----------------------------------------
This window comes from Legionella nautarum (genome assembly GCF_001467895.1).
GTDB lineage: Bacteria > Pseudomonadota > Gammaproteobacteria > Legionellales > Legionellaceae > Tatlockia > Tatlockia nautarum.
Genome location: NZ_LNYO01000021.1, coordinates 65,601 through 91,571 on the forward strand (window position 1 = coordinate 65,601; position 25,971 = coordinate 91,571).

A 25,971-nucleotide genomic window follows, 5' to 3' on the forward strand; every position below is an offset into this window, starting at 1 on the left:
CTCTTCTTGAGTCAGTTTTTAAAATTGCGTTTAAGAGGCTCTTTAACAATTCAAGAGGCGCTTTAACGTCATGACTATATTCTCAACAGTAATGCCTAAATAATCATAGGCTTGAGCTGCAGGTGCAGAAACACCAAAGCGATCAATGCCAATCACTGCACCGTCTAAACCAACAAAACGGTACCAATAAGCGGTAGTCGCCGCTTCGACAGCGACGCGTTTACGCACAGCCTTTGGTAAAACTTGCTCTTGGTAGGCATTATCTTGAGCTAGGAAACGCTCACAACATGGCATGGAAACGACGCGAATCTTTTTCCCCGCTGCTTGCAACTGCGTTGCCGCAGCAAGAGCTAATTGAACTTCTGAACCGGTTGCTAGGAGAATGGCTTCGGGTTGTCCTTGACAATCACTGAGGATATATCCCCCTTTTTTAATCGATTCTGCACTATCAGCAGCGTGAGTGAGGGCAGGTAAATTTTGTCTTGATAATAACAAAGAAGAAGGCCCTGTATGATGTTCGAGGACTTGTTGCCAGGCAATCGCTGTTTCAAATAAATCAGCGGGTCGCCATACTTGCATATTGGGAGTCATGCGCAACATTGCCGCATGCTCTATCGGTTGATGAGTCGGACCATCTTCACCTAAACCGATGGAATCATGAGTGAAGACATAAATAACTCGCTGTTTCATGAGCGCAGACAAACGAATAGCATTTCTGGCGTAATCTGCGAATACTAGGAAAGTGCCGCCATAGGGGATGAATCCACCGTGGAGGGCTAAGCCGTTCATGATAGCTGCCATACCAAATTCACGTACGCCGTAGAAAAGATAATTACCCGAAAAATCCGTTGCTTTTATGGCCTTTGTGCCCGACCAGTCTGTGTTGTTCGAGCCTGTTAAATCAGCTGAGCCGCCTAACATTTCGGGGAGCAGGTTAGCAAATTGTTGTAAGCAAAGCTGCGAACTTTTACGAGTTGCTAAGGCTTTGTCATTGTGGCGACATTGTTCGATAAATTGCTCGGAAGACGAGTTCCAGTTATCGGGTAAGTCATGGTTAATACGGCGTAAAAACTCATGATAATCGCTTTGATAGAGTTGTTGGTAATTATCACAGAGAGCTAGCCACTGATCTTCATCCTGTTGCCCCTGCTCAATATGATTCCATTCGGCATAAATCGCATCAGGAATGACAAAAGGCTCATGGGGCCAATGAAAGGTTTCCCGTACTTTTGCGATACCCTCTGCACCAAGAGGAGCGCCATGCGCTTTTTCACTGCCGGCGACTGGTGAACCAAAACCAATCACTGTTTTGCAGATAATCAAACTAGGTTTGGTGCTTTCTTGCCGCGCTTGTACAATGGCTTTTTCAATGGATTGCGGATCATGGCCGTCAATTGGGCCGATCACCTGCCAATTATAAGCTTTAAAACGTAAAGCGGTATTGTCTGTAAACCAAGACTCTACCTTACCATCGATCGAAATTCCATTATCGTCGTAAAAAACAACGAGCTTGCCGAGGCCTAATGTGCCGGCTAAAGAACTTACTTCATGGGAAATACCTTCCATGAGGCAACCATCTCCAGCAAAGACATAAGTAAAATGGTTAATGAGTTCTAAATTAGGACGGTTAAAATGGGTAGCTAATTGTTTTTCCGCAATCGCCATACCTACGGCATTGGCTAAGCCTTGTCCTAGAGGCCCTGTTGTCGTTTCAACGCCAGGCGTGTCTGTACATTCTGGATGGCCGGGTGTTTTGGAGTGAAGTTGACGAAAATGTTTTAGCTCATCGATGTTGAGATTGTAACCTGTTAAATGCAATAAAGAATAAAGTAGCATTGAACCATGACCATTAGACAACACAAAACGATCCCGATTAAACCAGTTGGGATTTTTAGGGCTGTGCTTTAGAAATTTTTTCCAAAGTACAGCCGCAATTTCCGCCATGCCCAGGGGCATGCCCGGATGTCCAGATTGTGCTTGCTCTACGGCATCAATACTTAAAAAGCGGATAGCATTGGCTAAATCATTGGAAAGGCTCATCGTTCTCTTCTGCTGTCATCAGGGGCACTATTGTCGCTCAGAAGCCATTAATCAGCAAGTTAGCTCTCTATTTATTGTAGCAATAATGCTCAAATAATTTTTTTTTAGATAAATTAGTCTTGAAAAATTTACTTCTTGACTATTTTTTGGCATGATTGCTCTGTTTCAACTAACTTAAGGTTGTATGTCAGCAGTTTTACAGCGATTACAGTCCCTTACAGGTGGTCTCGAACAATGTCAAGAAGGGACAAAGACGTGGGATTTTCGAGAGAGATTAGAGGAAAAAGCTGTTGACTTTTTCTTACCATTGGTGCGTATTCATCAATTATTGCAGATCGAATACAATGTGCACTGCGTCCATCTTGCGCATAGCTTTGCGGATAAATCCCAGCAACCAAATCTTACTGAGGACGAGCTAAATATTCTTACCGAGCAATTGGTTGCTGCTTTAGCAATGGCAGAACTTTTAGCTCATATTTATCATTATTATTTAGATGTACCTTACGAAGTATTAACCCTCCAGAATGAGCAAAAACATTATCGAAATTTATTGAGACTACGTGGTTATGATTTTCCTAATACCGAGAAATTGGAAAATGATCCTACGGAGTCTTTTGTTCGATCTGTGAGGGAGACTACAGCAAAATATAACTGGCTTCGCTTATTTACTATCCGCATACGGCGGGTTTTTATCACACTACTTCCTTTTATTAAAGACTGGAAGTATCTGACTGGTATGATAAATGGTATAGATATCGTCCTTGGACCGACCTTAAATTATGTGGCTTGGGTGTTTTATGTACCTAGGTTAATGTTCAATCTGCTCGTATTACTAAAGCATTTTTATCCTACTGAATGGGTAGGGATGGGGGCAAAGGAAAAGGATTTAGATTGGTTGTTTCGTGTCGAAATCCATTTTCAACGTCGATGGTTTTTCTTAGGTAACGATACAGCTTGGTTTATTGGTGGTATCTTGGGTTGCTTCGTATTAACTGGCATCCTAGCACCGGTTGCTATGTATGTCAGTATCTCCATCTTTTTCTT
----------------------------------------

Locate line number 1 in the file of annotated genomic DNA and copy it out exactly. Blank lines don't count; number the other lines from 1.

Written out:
This window comes from Legionella nautarum (genome assembly GCF_001467895.1).